Terrorism and National Tragedies
Will anything stop us Brits going abroad?
The dawn of internet browsing and low-cost long haul flights has given us access to the rest of the world at affordable prices like never before.
But for some, it’s not all sun, sea and sangria!
Each year, there seems to be increasing reports of popular holiday destinations being ravaged by natural disasters and even terrorism.
Last year Mexico, named as one of the top 10 holiday destinations, was ravaged by two earthquakes just weeks apart, causing exponential infrastructural damage and the loss of over 360 lives.
Although the chances of a disaster striking while you’re on holiday may be relatively low, it is difficult to ignore the ever-present risk of something unpredictable happening.
If climate change is likely to be the cause of more frequent weather extremes , then finding a holiday destination immune to wildfires, flash flooding and severe storms, may not quite as easy as you might suppose.
Consider Europe. Generally regarded as a safe zone from earthquakes, hurricanes and active volcanoes, Europe too now appears to be battling extreme and dangerous weather more often.
In the summer, Greece suffered horrific wildfires which killed over 70 people and resulted in the complete destruction of a tourist resort.
And while holidaying in Majorca, a British couple lost their lives as torrential rain caused flash flooding which engulfed the town of Sant Lorenç.
But despite everything, the British appetite for holiday abroad seems set to increase. The percentage of people taking a foreign holiday this year increased to 60%, the highest level since 2011 according to ABTA’s Holiday Trends Report. Not all destinations are equal though.
Holidaymakers are being put off locations perceived to have a high terrorism risk. In a survey carried out by Silver Travel Advisor, 63% of respondents said that they would not take a holiday where there have been terrorist attacks. It would appear, however, that memories are relatively short and any adverse effect on visitor numbers are usually short lived.
ABTA’s Holiday Trends Report 2018 found that destinations like Turkey, Egypt and Tunisia were significantly up on bookings this summer, despite Tunisia having suffered a lone terrorist attack that killed 38 people, including 30 British tourists, at the Riu Imperial Marhaba Hotel just three years ago.
Some of the countries that are most affected by natural disasters and which rely most heavily on tourism are also some of the most impoverished. Locals often live in poorly constructed houses, and rely on defence and warning systems that desperately need updating.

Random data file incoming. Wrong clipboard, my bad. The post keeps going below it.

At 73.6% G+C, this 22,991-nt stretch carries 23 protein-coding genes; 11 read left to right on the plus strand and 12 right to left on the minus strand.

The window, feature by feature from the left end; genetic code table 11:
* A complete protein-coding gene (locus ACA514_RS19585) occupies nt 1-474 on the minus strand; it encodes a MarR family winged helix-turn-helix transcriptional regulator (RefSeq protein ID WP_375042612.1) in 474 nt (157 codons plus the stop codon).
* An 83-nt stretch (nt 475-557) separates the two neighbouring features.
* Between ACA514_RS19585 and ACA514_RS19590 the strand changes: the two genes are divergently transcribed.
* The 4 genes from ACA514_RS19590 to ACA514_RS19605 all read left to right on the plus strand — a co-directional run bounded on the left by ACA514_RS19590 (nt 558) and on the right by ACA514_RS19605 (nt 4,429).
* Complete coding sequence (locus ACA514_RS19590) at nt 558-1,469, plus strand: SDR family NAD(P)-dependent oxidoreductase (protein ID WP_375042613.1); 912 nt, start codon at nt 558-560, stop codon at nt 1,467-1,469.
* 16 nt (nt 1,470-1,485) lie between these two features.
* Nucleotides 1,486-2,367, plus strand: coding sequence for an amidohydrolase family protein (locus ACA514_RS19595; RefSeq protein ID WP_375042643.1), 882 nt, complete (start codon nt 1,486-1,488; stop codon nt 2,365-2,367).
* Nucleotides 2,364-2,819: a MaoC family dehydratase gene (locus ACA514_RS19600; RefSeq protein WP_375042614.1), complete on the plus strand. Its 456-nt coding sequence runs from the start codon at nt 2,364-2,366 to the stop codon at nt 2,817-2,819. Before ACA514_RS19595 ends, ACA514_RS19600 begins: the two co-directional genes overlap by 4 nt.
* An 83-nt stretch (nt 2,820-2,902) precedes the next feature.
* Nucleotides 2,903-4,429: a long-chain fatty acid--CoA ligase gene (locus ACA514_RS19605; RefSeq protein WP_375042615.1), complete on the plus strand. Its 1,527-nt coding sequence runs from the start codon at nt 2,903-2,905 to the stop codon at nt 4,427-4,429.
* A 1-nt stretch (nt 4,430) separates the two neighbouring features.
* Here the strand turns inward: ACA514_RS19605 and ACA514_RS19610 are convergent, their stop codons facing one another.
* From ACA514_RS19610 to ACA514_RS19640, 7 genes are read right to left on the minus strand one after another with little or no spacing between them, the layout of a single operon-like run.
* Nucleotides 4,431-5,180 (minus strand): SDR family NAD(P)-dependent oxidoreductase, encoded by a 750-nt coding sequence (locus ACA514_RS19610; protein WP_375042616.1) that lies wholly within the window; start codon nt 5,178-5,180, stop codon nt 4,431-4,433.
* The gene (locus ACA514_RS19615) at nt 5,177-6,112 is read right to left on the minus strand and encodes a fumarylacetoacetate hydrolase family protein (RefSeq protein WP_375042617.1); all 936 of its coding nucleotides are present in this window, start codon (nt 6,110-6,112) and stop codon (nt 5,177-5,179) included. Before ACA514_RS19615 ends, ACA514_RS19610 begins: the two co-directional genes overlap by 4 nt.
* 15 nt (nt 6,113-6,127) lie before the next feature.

After a tsunami hit Sulawesi in September, Indonesia’s national disaster agency admitted that their 22 deep water buoys used to detect tsunamis have not been functional since 2012. Fingers are pointed at a lack of government coordination and funding.
Advice from the Foreign & Commonwealth Office (FCO) states that: “The capacity of the Indonesian emergency and rescue services to deal with large natural disasters is limited.”
Despite the risks associated with travelling to places prone to natural disasters and terrorist attacks, the number of Britons travelling to Indonesia has almost doubled since 2010. According to the FCO 360,000 British nationals visited Indonesian islands last year.
And sectors connected to the travel industry, such as insurance, recognise that there is still a thirst for travel and are adapting their products to ensure that they offer a wide choice of covers to enable travellers to protect themselves against crisis’ and disasters.
For example, Insure4Retirement, a specialist Over 50s Home and Travel insurance provider, in partnership with Just Travel Cover, offer a Crisis Response Service with their Ready2Go Gold travel policy.
A key benefit of this cover is a dedicated phone number which gives travellers access to immediate assistance and an unrivalled set of skills if disaster strikes while they are abroad.
The service is provided by S-RM who has a team of crisis response consultants made up of former military, law enforcement and intelligence agency personnel, strategically positioned around the world to provide assistance during a crisis.
We live in a connected age where reports of disaster and terrorist attack are no longer the occasional news they once were; where one event captures the headlines only to be quickly replaced by more recent breaking news.
But tourism is a resilient industry. Many nations rely almost entirely on tourism to boost their economy, so they work tirelessly to restore impacted areas to their former glory.
There will always be a lull in visitor numbers following an event, but the travel industry knows that the desire to travel will always outweigh the risks.
But minimising those risks, and ensuring you have adequate planning and cover in place, can help provide peace of mind and assistance in a world full of surprises.